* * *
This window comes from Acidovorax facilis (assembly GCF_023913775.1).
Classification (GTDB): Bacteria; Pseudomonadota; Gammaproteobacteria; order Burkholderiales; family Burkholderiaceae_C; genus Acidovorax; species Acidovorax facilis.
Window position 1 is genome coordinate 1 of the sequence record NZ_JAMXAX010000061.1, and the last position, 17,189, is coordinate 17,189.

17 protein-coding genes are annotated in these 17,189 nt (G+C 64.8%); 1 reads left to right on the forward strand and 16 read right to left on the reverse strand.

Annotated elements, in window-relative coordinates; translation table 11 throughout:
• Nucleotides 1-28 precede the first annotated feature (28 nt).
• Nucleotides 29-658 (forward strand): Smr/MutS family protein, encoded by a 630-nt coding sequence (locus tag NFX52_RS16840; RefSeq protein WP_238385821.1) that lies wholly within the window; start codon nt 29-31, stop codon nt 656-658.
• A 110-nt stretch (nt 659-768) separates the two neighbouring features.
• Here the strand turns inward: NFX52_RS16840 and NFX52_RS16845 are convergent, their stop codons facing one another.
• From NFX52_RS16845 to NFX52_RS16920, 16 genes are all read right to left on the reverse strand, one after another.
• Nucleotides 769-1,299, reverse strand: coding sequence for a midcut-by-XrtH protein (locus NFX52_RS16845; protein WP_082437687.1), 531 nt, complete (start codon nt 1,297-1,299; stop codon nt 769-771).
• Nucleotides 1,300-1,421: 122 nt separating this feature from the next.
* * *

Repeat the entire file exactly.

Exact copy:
This window comes from Acidovorax facilis (assembly GCF_023913775.1).
Classification (GTDB): Bacteria; Pseudomonadota; Gammaproteobacteria; order Burkholderiales; family Burkholderiaceae_C; genus Acidovorax; species Acidovorax facilis.
Window position 1 is genome coordinate 1 of the sequence record NZ_JAMXAX010000061.1, and the last position, 17,189, is coordinate 17,189.

17 protein-coding genes are annotated in these 17,189 nt (G+C 64.8%); 1 reads left to right on the forward strand and 16 read right to left on the reverse strand.

Annotated elements, in window-relative coordinates; translation table 11 throughout:
• Nucleotides 1-28 precede the first annotated feature (28 nt).
• Nucleotides 29-658 (forward strand): Smr/MutS family protein, encoded by a 630-nt coding sequence (locus tag NFX52_RS16840; RefSeq protein WP_238385821.1) that lies wholly within the window; start codon nt 29-31, stop codon nt 656-658.
• A 110-nt stretch (nt 659-768) separates the two neighbouring features.
• Here the strand turns inward: NFX52_RS16840 and NFX52_RS16845 are convergent, their stop codons facing one another.
• From NFX52_RS16845 to NFX52_RS16920, 16 genes are all read right to left on the reverse strand, one after another.
• Nucleotides 769-1,299, reverse strand: coding sequence for a midcut-by-XrtH protein (locus NFX52_RS16845; protein WP_082437687.1), 531 nt, complete (start codon nt 1,297-1,299; stop codon nt 769-771).
• Nucleotides 1,300-1,421: 122 nt separating this feature from the next.